These two models of the universe carry differing implications. The Big Bang inflationary model proposes a definite beginning of creation, and an eventual dying of the universe. CM indicates "a universe that is made and remade forever." According to Turok, "The cyclic model emerged from the idea that each Bang was followed by another, and that this could go on for eternity. The whole universe might have existed forever, and there would have been a series of these Bangs stretching back into the infinite past, and into the infinite future...You actually can have an eternal cyclic universe which could last forever."

It should be noted that there are other cyclic models of the universe. Although less well accepted than CM, they too entail repeated expansions and contractions of the universe.

Both Social Mood and the Universe Undergo Alternating Expansion-Contraction

Social mood exerts an exceedingly strong influence on human affairs. In socionomic theory, waves of social mood form a fractal pattern of expansion-progression and contraction-regression that continually repeats at differing levels of scale, from very small to very large time frames. CM posits a pattern of activity at a very long time scale, with repeating alternations of expansion and contraction of the universe.

Social mood and the CM universe display a parallel dynamical structure. In socionomic theory, positive social mood results in expansion-progression-growth-construction, as does Big Bang inflation in CM. Periods of positive social mood are invariably followed by negative social mood, which leads to contraction-regression-deflation-destruction. as does Big Crunch decline, which always follows Big Bang expansion. This recurring pattern of expansion and contraction is present in both collective human affairs and in the unfolding path of the CM universe.

Waves of alternating expansion--contraction of social mood and expansion--contraction of the universe may both be part of a pervasive and overwhelmingly powerful organizing principle of existence, at both macro and micro scales. Dynamic expansion, not statis, is required for existence, and it is inevitably followed by contraction. This pattern repeats itself over and over at both the macro scale of the developing universe and in humans' mass sentiment.

One might object to this comparison on the grounds that Socionomic theory and CM are apples and oranges: social mood deals with collective human emotion, whereas cyclic expansion and contraction of the universe refers to physical objects and states. However, mind and body are closely linked; mood and emotion are grounded in physical structures of the body. Emotion is mediated by physical components of the brain, such as the amygdala. And mood has physical effects and is expressed through physical actions.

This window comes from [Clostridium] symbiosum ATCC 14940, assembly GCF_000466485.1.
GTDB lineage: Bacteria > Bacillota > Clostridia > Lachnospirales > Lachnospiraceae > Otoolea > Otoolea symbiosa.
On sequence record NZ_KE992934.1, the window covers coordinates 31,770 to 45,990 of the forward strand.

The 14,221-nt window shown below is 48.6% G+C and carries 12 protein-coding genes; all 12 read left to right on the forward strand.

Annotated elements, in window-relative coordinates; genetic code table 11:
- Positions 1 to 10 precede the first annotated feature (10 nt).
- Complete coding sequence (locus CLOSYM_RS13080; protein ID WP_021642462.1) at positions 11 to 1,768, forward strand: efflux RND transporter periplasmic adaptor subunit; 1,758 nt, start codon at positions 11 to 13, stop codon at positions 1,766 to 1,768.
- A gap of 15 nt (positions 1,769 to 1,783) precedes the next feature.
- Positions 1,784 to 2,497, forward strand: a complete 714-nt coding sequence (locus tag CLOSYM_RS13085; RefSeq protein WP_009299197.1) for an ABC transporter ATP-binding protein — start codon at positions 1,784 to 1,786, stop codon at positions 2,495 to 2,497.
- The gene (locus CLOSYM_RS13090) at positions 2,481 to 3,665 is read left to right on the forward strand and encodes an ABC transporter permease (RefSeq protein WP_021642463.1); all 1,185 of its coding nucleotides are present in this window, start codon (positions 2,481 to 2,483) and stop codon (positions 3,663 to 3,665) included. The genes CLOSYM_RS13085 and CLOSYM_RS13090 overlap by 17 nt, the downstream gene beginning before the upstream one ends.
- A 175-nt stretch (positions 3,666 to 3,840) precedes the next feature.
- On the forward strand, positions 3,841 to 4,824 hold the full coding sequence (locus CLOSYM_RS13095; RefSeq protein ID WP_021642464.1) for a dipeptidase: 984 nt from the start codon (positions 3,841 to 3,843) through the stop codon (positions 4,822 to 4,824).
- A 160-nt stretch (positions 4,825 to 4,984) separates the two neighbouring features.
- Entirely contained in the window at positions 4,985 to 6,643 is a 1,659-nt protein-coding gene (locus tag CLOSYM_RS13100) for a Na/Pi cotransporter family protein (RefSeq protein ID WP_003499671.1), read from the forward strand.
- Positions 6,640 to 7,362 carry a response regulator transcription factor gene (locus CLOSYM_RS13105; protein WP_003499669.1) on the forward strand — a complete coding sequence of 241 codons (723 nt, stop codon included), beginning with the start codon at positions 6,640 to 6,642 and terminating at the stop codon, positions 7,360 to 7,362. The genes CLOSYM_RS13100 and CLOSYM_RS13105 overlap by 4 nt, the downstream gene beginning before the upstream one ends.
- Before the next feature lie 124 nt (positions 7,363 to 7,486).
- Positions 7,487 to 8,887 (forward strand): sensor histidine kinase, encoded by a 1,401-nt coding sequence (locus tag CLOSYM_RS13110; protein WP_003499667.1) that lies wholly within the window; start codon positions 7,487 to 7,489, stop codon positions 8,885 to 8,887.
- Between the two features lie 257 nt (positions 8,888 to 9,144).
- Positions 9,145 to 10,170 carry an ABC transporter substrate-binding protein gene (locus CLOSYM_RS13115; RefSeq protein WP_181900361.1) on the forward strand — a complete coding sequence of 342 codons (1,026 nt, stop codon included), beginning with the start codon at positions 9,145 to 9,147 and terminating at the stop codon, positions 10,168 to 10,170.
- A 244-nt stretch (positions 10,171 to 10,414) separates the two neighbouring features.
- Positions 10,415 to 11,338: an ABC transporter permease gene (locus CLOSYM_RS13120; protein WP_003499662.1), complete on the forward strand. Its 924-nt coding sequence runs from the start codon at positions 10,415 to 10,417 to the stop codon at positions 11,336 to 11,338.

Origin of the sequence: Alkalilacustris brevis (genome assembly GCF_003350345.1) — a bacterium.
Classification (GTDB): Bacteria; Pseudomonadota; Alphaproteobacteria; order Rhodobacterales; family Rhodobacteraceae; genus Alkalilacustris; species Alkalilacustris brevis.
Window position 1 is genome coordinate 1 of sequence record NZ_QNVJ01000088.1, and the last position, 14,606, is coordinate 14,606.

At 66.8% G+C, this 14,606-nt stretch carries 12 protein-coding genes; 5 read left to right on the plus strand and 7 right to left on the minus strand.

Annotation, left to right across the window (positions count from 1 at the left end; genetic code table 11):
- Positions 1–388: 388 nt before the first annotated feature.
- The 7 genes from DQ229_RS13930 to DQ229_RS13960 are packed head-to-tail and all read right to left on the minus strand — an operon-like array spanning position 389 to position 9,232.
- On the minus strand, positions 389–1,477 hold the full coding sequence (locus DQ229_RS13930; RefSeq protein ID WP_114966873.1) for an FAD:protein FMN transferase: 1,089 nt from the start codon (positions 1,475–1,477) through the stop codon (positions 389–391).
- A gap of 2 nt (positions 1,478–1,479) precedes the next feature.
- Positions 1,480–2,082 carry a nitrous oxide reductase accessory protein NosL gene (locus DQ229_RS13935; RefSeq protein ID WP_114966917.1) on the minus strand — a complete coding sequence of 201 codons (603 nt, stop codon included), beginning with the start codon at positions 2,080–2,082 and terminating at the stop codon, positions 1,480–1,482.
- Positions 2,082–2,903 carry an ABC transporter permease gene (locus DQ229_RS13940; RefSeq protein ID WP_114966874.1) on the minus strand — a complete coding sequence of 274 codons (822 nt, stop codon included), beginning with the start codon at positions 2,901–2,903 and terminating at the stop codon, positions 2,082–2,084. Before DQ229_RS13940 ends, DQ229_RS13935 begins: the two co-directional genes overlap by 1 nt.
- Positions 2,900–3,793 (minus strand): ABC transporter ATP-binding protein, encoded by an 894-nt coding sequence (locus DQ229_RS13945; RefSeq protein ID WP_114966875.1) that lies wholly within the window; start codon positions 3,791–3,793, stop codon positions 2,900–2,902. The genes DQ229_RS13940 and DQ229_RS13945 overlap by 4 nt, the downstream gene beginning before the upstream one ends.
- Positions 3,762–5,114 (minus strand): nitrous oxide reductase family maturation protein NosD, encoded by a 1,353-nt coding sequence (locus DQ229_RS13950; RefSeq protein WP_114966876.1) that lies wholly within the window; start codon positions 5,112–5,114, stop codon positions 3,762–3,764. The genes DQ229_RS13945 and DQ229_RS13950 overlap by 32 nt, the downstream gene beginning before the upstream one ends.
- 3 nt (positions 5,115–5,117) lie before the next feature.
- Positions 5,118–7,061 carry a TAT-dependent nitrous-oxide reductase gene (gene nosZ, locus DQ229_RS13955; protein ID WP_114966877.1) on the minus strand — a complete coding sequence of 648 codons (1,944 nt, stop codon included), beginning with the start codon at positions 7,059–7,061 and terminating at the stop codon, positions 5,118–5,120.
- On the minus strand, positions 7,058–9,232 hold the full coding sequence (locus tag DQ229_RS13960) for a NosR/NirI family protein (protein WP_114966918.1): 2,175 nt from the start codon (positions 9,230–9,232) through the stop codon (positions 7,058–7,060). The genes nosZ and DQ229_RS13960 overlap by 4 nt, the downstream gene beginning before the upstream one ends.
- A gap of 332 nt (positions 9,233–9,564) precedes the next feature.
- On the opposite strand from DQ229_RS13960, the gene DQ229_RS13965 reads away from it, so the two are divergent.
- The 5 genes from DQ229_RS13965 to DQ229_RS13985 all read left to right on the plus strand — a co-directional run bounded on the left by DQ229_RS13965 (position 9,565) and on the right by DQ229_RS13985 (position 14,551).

Furthermore, our biological and psychological nature is related to larger natural forces. Theoretical physicist Lawrence Krause stated, "Every atom in your body came from a star that exploded...You are all stardust…Our very bodies store within them the entire arc of cosmic history." In The Universe Within (2013), University of Chicago professor and provost of the Field Museum Neil Shubin writes that particles that form us traveled billions of years across the universe; elements in our bodies derive from supernova. "All the galaxies in the cosmos, like every creature on the planet, and every atom, molecule, and body on earth are deeply connected." It is therefore entirely conceivable that forces that affect the ongoing progression of the universe may also influence humans. 

Furthermore, even if social mood was in fact completely divorced from the physical realm, this does not preclude the idea that expansion--progression and contraction--regression may be overarching, fundamental forces that affect the path of both the physical universe and social mood, our collective "emotional stardust" (as well as other natural phenomena).

ADDENDUM:  Much excitement was generated in March, 2014 by an announcement from the BICEP2 Antartica cosmology project. Their telescopes detected a pattern of polarization that suggested the presence of  huge gravitational waves that could only have occurred during Big Bang inflation of the universe. However, these observations need to be replicated by other scientists before being accepted as proof of the Big Bang.

At the June, 2013 American Astrophysical Society conference, Princeton astrophysicist David Spergal argued that the BICEP2 results could be explained simply by light scattering off the dust between stars in our Milky Way galaxy. If he is correct, according to Meg Urry, director of the Yale Center for Astronomy and Astrophysics, "the widely heralded BICEP2 announcement was premature at best and wrong at worst."

 In September, 2014, data from the European Space Agency's Planck satellite showed that the apparent gravitational waves indeed could have been produced by interstellar dust. The Planck space experiment is able to measure light from the microwave cosmic background at more wavelengths than BICEP2. Consequently, Dr. Paul Steinhardt called for the retraction of the BICEP2 paper. Thus, the cyclic model of the universe is still alive and well.